WikiLeaks plans to showcase classified U.S. government cables at an art exhibition next month to campaign for the release of its detained founder Julian Assange and raise awareness about threats to freedom of speech.
The London show will display 66 books filled with some of the top secret documents first published by WikiLeaks in 2010, reported Artnet News. While they have been available online for years the show would mark their first hard copy display in Britain and could put visitors at risk of prosecution for the same crime for which Assange is facing extradition, it said.
The exhibition — a collaboration between WikiLeaks, U.K. art collective a/political, and the Wau Holland Foundation — will also feature work from Chinese dissident artist Ai Weiwei, U.S. artist Dread Scott, and the fashion designer Vivienne Westwood.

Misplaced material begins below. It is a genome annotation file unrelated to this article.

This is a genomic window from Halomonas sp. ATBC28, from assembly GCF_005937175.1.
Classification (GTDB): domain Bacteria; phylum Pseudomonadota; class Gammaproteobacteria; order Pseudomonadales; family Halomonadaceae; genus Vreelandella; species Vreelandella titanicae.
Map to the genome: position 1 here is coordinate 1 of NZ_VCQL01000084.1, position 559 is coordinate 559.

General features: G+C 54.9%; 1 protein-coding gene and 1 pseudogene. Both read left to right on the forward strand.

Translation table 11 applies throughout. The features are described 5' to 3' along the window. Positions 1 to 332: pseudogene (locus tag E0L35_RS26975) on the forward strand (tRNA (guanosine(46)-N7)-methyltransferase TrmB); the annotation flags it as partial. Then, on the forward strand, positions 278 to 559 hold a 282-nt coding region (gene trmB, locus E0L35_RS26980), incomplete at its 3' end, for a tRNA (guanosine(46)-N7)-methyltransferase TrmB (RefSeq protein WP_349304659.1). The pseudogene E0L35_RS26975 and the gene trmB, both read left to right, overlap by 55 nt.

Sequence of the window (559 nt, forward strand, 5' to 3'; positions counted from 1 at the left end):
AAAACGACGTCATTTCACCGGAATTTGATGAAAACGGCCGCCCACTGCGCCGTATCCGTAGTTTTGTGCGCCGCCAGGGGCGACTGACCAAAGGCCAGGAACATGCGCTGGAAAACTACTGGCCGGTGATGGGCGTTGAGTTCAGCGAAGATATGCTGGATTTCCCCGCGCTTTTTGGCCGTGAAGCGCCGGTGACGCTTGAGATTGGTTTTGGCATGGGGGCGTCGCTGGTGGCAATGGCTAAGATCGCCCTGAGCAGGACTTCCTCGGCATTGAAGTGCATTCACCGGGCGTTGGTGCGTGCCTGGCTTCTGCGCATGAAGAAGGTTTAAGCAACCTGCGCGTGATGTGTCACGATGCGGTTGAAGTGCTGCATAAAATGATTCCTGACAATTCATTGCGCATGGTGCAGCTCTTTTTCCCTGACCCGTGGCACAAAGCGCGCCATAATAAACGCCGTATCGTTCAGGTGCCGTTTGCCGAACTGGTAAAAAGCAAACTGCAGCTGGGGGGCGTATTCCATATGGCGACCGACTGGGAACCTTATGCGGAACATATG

It is scheduled to run from March 24 to April 8.
Assange is fighting extradition from Britain to the United States where he is wanted on multiple criminal charges including one relating to WikiLeaks’ release of confidential U.S. data. The 51-year-old is currently being held in a London prison for breaching bail conditions, after spending seven years holed up in the U.K.‘s Ecuador Embassy to avoid extradition in a separate case.
Speaking to Artnet News, WikiLeaks representative Joseph Farrell said the exhibition will interrogate broader threats to freedom of speech.
“If they are successful in getting an Australian out of Europe, the precedent will be set for a British journalist that writes something that the Chinese government doesn’t like—there’s nothing to stop the Chinese government from requesting the extradition and putting them in prison. It is a much greater issue,” he said.